"I find it very difficult to get anyone to take responsibility and say that she [Ayla] is in our direct line of sight," said Ms Burns.
"I had to ask the health minister to basically intervene in what was a football match between Hywel Dda University Health Board and the Welsh Health Specialised Services Committee, who commission these kind of services, because they were bouncing her back and forth in terms of who had ultimate responsibility.
"That girl was placed into a secure mental health unit with a very clear remit that she would have a certain type of treatment, that there would be ambition for her to get well and that there would be some sort of outcome.
"To be frank, none of that has happened. She's gone back in terms of health but more importantly there's no sort of goal."
What does St Andrew's Healthcare say?
St Andrew's said it had recently changed its leadership team and was "committed to making improvements".
"We acknowledge that NHS Wales have temporarily suspended new admissions to a small number of our wards, following recent routine audits," said a spokesperson for the care provider.
"We have been in discussions with them this week and we're confident that we will be able to resolve their concerns quickly."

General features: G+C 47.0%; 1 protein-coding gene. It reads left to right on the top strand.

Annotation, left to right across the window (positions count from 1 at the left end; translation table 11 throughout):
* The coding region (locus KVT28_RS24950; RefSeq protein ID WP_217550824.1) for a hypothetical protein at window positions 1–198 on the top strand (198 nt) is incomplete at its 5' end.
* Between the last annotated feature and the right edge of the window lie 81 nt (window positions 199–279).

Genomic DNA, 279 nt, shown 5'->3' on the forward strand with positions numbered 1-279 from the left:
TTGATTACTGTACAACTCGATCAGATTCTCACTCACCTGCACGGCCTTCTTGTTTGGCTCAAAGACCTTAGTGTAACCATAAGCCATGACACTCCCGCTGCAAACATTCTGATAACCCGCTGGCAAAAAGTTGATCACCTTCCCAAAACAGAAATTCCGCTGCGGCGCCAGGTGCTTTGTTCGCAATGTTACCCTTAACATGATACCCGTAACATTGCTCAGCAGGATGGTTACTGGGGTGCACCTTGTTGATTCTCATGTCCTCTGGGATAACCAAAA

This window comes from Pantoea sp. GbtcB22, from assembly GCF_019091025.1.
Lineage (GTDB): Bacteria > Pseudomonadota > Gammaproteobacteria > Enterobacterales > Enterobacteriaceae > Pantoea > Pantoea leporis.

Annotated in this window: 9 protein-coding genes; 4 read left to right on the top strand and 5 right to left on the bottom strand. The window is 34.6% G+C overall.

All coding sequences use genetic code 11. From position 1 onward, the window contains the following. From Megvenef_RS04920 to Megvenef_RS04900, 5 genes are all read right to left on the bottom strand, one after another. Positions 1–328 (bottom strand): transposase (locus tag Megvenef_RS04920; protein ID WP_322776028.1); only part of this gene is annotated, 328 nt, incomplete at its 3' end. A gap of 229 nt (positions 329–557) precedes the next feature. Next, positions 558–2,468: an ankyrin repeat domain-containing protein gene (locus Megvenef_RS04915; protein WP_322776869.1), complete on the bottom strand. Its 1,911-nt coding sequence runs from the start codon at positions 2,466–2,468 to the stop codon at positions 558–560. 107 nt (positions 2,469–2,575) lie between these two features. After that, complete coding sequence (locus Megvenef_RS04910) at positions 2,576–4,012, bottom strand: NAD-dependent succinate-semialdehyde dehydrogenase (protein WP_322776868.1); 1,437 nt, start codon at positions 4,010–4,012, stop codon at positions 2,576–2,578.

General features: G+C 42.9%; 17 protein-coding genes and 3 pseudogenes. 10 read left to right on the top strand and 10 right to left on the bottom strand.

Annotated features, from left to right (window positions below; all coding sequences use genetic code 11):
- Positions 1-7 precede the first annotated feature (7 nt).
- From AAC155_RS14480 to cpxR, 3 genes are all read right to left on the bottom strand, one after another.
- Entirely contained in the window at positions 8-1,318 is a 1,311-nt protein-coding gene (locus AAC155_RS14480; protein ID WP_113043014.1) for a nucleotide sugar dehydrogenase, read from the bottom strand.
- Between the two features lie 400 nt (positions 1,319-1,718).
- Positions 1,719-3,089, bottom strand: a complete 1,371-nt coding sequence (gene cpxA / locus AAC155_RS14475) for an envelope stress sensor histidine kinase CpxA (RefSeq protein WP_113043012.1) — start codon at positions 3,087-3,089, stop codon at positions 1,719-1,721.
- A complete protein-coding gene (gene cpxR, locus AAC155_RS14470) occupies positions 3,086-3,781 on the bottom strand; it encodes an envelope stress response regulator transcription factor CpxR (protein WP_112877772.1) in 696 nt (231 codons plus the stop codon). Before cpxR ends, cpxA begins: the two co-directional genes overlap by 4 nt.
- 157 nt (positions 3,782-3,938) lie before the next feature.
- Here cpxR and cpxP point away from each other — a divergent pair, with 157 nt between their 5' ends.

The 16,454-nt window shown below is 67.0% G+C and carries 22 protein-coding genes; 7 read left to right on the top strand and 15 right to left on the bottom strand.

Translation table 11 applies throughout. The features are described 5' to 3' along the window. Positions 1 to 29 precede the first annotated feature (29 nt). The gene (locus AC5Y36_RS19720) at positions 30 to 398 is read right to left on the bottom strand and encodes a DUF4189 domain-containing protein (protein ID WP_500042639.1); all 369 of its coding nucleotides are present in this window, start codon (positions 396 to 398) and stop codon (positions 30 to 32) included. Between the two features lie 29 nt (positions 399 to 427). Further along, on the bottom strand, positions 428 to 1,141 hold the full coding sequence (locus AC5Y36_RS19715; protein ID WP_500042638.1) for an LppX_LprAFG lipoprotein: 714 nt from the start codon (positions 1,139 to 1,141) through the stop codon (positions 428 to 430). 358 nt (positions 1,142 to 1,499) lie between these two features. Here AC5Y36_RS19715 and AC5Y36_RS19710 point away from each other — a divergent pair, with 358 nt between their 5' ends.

St Andrew's said it could not comment on individual patients, but that it was fully committed to "moving care closer to home" and was working to reduce inpatient beds where possible.
"We care for some of the most complex mental health patients in the country and the majority of our patients are in our care, because they pose a risk to themselves or others. For these vulnerable patients - there is, and will continue to be - a need for very specialist treatment and observation in a safe, secure setting," said a spokesperson for St Andrew's.
Hywel Dda also said it could not comment on Ayla's case but was "very mindful" of her family's concerns and reviewed any issues raised.
Mandy Rayani, director of nursing, quality and patient experience, said: "When a resident of Hywel Dda UHB requires a complex level of care not available locally, we are able to commission the services needed through the Welsh Health Specialised Services Committee.
"We are aware of a recent decision to suspend some services at St Andrew's and we are working very closely with our colleagues at the National Collaborative Commissioning Unit who have been continually monitoring the quality and provision of services at this facility on our behalf. Our absolute priority is listening to and ensuring the safety of our patients and we are addressing this urgently with our colleagues."
Meanwhile the Welsh Health Specialised Services Committee, which is involved in planning out of area placements for Welsh health boards, said it was committed to having patients "as close to home as possible" when their circumstances allowed.
Watch the full report on Wales Live on BBC One Wales on Wednesday 29 January at 22:30 GMT or on the BBC iPlayer.